Big Daddy


Big Daddy, originally uploaded by wind_dancer.

The weather is balmy, it is beautiful. No rain in the foreseeable forecast. Unless there are more announcements, I have nothing to write about. So, instead, I offer my readers, one of the many blessings I am honored to be receive.

One of the many, many treasures I get to experience is the surprise Mother Nature provides. These elk (and note the BIG bull in the middle) are just some of the surprises I find in my “town” trips.

There were over 20 elk in this herd, and if you click on the photo, it will take you to my flickr posting, which has another photo of some of the herd. And here is some information about these elk:

The Tulle Elk can only be found in parts of central California. The Tulle Elk is smaller in size that the other species. An adult bull often tips the scales at 600 pounds or less while a cow typically weighs 300 to 350 pounds. The adult cows average 375-425 lbs (McCullough, 1969). The yearlings (spike bulls) average the same weight as the adult females. The coats are a light buffy beige with a darker brown long haired mane circling the necks of both the males and females. The calves are similar to regular deer calves, with a light brown spotted coat. All animals display a prominent white rump.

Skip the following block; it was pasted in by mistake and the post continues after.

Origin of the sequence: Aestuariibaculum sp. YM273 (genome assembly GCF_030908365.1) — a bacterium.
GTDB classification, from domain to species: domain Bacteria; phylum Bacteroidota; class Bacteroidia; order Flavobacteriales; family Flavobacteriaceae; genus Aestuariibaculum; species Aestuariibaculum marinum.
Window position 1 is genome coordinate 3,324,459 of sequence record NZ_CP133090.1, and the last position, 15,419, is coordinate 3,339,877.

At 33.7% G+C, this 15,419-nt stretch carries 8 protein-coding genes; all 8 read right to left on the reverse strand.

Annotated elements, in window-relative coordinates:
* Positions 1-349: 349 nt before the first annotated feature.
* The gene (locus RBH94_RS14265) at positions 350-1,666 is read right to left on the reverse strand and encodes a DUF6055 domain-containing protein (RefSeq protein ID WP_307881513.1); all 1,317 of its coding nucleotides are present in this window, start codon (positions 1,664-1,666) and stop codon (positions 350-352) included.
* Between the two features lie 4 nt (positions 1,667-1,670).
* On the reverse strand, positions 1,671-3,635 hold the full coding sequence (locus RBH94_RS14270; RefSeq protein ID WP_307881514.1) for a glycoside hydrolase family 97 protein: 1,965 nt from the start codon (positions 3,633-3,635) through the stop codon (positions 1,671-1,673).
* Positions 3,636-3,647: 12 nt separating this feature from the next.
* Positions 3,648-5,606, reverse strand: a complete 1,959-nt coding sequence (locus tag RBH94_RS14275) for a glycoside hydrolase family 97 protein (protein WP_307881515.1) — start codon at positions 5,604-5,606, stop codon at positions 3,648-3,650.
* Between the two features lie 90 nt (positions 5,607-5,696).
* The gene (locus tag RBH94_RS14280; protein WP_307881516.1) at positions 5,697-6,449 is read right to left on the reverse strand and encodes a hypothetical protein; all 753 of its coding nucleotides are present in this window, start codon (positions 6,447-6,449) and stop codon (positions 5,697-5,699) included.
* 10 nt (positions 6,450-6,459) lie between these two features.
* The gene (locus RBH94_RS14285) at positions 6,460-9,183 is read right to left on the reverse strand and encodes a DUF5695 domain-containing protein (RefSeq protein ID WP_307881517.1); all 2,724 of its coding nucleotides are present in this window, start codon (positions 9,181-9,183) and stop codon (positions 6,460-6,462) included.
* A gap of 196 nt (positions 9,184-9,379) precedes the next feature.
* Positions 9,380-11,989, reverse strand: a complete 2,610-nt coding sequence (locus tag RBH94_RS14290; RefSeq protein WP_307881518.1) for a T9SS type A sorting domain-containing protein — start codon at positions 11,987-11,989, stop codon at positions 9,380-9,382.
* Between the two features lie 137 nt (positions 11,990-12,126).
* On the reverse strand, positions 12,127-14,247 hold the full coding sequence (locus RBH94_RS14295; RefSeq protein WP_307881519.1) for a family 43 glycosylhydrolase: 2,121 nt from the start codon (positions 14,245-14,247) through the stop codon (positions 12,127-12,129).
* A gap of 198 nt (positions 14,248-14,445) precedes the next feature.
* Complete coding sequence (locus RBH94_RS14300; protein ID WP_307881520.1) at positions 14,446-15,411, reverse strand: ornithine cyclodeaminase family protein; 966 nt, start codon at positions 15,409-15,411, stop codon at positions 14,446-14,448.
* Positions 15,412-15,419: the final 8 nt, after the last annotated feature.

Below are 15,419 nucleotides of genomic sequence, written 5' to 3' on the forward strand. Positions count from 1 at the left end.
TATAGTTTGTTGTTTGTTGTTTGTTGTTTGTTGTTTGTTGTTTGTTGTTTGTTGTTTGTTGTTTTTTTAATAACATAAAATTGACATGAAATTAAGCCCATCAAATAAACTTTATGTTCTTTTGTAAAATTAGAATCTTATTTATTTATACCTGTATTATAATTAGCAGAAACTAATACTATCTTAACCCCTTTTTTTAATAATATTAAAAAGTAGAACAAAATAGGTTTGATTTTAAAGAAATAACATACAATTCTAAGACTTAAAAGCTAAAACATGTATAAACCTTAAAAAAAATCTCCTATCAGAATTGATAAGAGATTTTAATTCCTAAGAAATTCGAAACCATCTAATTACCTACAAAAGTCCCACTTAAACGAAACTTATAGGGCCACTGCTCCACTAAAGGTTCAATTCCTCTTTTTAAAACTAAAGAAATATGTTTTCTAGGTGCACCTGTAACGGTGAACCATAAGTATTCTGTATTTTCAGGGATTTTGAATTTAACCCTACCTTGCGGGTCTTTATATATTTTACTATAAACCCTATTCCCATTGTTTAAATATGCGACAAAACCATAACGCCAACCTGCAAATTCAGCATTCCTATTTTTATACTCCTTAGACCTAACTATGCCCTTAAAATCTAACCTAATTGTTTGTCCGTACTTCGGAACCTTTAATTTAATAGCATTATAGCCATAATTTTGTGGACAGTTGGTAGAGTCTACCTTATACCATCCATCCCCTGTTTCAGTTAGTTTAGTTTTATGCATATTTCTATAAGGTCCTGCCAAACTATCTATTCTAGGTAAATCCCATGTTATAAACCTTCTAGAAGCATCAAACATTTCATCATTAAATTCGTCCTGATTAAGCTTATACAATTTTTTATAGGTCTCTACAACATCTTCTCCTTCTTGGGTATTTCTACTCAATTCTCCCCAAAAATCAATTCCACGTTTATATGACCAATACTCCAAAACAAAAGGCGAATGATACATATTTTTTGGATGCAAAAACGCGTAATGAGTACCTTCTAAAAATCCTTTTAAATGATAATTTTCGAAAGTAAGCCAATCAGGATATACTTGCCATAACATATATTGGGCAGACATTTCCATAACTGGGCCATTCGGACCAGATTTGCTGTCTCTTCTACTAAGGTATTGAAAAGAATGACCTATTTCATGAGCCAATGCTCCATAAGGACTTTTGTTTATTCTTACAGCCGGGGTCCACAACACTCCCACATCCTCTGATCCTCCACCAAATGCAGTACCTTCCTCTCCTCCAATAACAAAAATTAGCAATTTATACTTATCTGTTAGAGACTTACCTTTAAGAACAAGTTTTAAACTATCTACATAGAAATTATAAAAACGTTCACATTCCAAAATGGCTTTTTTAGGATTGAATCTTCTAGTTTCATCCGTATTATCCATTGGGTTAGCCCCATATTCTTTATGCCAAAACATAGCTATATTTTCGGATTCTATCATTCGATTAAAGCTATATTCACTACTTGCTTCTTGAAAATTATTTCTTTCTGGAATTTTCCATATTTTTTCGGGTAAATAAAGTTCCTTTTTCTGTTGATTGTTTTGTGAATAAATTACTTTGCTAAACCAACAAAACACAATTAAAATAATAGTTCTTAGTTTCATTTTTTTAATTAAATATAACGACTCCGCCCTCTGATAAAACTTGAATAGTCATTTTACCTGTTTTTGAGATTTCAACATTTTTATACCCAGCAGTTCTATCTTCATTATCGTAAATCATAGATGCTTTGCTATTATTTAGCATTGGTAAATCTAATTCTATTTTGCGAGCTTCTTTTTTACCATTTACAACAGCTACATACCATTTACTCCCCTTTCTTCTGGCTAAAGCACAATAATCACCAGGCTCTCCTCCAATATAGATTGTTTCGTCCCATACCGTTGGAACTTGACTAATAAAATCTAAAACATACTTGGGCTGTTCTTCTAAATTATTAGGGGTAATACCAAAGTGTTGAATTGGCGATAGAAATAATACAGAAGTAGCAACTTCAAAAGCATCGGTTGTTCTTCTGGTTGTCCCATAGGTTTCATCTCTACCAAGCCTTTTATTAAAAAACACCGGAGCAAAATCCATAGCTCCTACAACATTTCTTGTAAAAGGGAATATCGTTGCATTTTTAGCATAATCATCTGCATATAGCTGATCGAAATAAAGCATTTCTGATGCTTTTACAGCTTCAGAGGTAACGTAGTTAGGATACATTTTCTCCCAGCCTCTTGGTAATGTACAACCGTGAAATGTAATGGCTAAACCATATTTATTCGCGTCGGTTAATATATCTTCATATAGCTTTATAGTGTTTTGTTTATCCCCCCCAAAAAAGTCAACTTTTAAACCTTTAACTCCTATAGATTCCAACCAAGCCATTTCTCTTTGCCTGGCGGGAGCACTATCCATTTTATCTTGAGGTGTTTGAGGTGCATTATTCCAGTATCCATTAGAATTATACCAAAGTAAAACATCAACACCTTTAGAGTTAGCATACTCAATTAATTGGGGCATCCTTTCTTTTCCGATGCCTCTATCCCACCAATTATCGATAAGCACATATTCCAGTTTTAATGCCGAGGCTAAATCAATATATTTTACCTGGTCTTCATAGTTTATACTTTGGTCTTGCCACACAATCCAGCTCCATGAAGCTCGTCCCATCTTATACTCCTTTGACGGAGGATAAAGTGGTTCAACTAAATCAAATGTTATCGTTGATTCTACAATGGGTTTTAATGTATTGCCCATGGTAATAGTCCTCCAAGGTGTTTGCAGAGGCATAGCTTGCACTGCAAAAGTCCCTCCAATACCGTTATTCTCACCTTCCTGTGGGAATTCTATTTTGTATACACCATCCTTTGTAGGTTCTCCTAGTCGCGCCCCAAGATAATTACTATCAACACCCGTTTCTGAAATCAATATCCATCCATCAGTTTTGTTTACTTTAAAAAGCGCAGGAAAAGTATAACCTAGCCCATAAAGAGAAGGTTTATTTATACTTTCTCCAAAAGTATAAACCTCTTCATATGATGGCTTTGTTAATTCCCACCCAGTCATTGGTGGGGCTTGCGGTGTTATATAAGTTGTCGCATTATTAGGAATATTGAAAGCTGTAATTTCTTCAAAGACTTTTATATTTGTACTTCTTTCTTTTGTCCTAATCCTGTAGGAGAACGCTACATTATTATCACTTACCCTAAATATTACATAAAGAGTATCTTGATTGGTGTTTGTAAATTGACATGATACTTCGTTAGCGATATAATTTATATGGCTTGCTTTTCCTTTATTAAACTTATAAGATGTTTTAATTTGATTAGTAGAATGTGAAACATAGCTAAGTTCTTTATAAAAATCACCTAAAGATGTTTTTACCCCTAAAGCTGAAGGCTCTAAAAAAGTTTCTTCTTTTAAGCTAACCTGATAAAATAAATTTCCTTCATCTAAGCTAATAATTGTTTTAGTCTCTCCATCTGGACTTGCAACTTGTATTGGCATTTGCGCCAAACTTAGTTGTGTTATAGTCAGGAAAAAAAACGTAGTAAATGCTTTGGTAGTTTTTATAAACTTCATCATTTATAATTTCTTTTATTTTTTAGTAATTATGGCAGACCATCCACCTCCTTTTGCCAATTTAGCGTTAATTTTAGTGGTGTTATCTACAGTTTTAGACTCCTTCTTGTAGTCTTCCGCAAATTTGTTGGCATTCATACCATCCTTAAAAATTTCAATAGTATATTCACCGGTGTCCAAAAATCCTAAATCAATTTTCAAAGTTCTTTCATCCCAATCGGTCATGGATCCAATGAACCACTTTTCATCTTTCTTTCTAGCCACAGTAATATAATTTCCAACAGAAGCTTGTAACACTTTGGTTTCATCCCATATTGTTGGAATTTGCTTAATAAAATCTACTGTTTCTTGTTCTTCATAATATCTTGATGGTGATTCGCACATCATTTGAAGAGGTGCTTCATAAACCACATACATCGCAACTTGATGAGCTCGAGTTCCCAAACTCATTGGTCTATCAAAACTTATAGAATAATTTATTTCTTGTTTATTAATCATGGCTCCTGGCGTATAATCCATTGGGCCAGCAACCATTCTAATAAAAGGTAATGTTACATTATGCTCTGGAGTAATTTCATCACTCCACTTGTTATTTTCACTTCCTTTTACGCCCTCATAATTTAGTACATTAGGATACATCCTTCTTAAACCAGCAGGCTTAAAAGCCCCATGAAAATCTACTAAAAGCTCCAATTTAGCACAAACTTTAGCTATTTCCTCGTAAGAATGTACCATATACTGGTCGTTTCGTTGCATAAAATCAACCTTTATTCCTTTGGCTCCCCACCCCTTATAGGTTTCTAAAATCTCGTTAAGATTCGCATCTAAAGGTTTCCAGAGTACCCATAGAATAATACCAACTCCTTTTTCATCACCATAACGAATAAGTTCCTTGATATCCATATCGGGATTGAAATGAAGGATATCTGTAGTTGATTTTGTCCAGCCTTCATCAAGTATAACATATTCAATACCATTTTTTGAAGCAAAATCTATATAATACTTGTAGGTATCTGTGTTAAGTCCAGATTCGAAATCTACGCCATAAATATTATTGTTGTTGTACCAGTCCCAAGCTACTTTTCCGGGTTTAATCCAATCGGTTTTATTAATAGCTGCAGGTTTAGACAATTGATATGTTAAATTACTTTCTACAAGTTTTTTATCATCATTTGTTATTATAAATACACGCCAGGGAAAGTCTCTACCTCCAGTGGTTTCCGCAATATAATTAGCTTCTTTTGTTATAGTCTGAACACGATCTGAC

They average 7 feet in length and stand 4-5 feet in height at the shoulder. The male yearlings are also known as spikes, during their first year of antler growth they only have one antler that is very thin and spindly compared to the large six point racks that the dominant males demonstrate. The females do not have antlers and the males drop theirs annually which re-grow a little larger with more tines as the yearling ages.

The Tule Elk thrive in the moderate Mediterranean climate and subsequent vegetation type in its native range. The Tule Elk forage on annual grasses such as the red brome and cheatgrass, as well as the perennial forbs like, globe mallow, and wild licorice. In addition, alfalfa is also very important to the herd’s diet.